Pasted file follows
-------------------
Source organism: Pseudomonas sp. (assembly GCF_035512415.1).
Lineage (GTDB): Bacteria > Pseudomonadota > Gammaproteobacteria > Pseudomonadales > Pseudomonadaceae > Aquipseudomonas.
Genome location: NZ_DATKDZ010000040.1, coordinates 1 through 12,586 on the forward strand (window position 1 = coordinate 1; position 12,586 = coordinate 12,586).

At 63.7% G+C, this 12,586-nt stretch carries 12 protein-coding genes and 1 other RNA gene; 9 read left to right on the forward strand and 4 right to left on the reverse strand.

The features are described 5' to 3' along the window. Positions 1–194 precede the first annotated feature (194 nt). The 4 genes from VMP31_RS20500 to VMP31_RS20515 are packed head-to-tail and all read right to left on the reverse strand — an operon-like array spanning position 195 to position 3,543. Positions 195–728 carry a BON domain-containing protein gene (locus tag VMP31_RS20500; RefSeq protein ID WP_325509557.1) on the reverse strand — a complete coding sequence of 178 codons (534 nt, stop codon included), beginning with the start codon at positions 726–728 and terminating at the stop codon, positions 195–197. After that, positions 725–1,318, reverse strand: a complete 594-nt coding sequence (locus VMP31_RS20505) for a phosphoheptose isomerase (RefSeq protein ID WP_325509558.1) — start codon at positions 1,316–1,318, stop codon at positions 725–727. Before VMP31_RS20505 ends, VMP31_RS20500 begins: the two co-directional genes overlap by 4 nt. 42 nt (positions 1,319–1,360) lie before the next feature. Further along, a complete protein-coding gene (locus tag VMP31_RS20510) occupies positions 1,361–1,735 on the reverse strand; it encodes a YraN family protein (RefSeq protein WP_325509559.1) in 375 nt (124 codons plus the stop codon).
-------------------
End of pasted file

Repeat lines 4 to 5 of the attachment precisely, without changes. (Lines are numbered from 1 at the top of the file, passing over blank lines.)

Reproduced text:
At 63.7% G+C, this 12,586-nt stretch carries 12 protein-coding genes and 1 other RNA gene; 9 read left to right on the forward strand and 4 right to left on the reverse strand.

The features are described 5' to 3' along the window. Positions 1–194 precede the first annotated feature (194 nt). The 4 genes from VMP31_RS20500 to VMP31_RS20515 are packed head-to-tail and all read right to left on the reverse strand — an operon-like array spanning position 195 to position 3,543. Positions 195–728 carry a BON domain-containing protein gene (locus tag VMP31_RS20500; RefSeq protein ID WP_325509557.1) on the reverse strand — a complete coding sequence of 178 codons (534 nt, stop codon included), beginning with the start codon at positions 726–728 and terminating at the stop codon, positions 195–197. After that, positions 725–1,318, reverse strand: a complete 594-nt coding sequence (locus VMP31_RS20505) for a phosphoheptose isomerase (RefSeq protein ID WP_325509558.1) — start codon at positions 1,316–1,318, stop codon at positions 725–727. Before VMP31_RS20505 ends, VMP31_RS20500 begins: the two co-directional genes overlap by 4 nt. 42 nt (positions 1,319–1,360) lie before the next feature. Further along, a complete protein-coding gene (locus tag VMP31_RS20510) occupies positions 1,361–1,735 on the reverse strand; it encodes a YraN family protein (RefSeq protein WP_325509559.1) in 375 nt (124 codons plus the stop codon).